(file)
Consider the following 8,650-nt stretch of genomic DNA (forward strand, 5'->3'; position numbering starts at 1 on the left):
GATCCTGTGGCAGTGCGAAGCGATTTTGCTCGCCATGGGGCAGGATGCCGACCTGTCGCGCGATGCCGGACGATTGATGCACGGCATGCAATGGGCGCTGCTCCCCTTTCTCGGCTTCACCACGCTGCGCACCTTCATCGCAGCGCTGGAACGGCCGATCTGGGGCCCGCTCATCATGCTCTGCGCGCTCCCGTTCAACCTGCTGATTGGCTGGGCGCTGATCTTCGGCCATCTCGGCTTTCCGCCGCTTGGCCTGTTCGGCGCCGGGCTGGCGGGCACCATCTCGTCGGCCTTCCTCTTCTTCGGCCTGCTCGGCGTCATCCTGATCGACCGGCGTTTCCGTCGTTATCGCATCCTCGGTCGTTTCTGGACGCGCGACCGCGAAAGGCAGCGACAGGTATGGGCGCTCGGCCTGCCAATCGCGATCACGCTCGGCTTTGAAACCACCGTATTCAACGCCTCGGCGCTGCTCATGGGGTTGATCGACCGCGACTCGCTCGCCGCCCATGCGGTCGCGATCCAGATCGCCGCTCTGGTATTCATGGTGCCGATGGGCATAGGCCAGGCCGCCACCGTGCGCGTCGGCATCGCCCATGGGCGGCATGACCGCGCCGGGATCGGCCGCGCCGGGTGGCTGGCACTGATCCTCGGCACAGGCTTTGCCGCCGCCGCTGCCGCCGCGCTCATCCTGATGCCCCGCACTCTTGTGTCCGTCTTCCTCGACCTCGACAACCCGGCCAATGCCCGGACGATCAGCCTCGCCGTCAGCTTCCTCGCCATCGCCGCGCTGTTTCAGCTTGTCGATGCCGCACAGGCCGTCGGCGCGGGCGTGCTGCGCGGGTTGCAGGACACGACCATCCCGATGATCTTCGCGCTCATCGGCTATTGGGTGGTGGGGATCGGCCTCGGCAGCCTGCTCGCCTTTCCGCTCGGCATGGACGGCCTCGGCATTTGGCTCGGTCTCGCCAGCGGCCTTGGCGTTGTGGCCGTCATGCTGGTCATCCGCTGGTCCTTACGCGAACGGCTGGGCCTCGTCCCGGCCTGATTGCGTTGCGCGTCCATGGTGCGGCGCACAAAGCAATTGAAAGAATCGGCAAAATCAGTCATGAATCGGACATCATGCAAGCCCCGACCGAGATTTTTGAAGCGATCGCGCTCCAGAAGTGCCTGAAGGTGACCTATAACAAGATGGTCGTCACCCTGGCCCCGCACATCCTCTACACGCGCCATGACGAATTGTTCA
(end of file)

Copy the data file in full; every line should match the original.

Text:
Consider the following 8,650-nt stretch of genomic DNA (forward strand, 5'->3'; position numbering starts at 1 on the left):
GATCCTGTGGCAGTGCGAAGCGATTTTGCTCGCCATGGGGCAGGATGCCGACCTGTCGCGCGATGCCGGACGATTGATGCACGGCATGCAATGGGCGCTGCTCCCCTTTCTCGGCTTCACCACGCTGCGCACCTTCATCGCAGCGCTGGAACGGCCGATCTGGGGCCCGCTCATCATGCTCTGCGCGCTCCCGTTCAACCTGCTGATTGGCTGGGCGCTGATCTTCGGCCATCTCGGCTTTCCGCCGCTTGGCCTGTTCGGCGCCGGGCTGGCGGGCACCATCTCGTCGGCCTTCCTCTTCTTCGGCCTGCTCGGCGTCATCCTGATCGACCGGCGTTTCCGTCGTTATCGCATCCTCGGTCGTTTCTGGACGCGCGACCGCGAAAGGCAGCGACAGGTATGGGCGCTCGGCCTGCCAATCGCGATCACGCTCGGCTTTGAAACCACCGTATTCAACGCCTCGGCGCTGCTCATGGGGTTGATCGACCGCGACTCGCTCGCCGCCCATGCGGTCGCGATCCAGATCGCCGCTCTGGTATTCATGGTGCCGATGGGCATAGGCCAGGCCGCCACCGTGCGCGTCGGCATCGCCCATGGGCGGCATGACCGCGCCGGGATCGGCCGCGCCGGGTGGCTGGCACTGATCCTCGGCACAGGCTTTGCCGCCGCCGCTGCCGCCGCGCTCATCCTGATGCCCCGCACTCTTGTGTCCGTCTTCCTCGACCTCGACAACCCGGCCAATGCCCGGACGATCAGCCTCGCCGTCAGCTTCCTCGCCATCGCCGCGCTGTTTCAGCTTGTCGATGCCGCACAGGCCGTCGGCGCGGGCGTGCTGCGCGGGTTGCAGGACACGACCATCCCGATGATCTTCGCGCTCATCGGCTATTGGGTGGTGGGGATCGGCCTCGGCAGCCTGCTCGCCTTTCCGCTCGGCATGGACGGCCTCGGCATTTGGCTCGGTCTCGCCAGCGGCCTTGGCGTTGTGGCCGTCATGCTGGTCATCCGCTGGTCCTTACGCGAACGGCTGGGCCTCGTCCCGGCCTGATTGCGTTGCGCGTCCATGGTGCGGCGCACAAAGCAATTGAAAGAATCGGCAAAATCAGTCATGAATCGGACATCATGCAAGCCCCGACCGAGATTTTTGAAGCGATCGCGCTCCAGAAGTGCCTGAAGGTGACCTATAACAAGATGGTCGTCACCCTGGCCCCGCACATCCTCTACACGCGCCATGACGAATTGTTCA